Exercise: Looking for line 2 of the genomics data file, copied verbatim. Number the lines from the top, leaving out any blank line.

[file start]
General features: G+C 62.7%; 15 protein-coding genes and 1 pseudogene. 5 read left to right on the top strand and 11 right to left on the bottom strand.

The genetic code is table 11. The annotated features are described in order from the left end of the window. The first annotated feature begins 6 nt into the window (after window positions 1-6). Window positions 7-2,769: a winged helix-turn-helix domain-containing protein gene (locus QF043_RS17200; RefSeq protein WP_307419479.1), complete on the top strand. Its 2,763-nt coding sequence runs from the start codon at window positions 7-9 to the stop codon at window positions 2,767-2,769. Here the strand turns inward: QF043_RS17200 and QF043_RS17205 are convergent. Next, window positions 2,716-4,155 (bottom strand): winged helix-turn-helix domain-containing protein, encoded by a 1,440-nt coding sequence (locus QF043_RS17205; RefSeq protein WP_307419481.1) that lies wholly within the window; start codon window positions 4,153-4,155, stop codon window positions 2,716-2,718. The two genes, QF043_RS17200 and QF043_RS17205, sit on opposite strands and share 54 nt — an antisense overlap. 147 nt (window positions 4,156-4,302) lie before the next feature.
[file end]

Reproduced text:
The genetic code is table 11. The annotated features are described in order from the left end of the window. The first annotated feature begins 6 nt into the window (after window positions 1-6). Window positions 7-2,769: a winged helix-turn-helix domain-containing protein gene (locus QF043_RS17200; RefSeq protein WP_307419479.1), complete on the top strand. Its 2,763-nt coding sequence runs from the start codon at window positions 7-9 to the stop codon at window positions 2,767-2,769. Here the strand turns inward: QF043_RS17200 and QF043_RS17205 are convergent. Next, window positions 2,716-4,155 (bottom strand): winged helix-turn-helix domain-containing protein, encoded by a 1,440-nt coding sequence (locus QF043_RS17205; RefSeq protein WP_307419481.1) that lies wholly within the window; start codon window positions 4,153-4,155, stop codon window positions 2,716-2,718. The two genes, QF043_RS17200 and QF043_RS17205, sit on opposite strands and share 54 nt — an antisense overlap. 147 nt (window positions 4,156-4,302) lie before the next feature.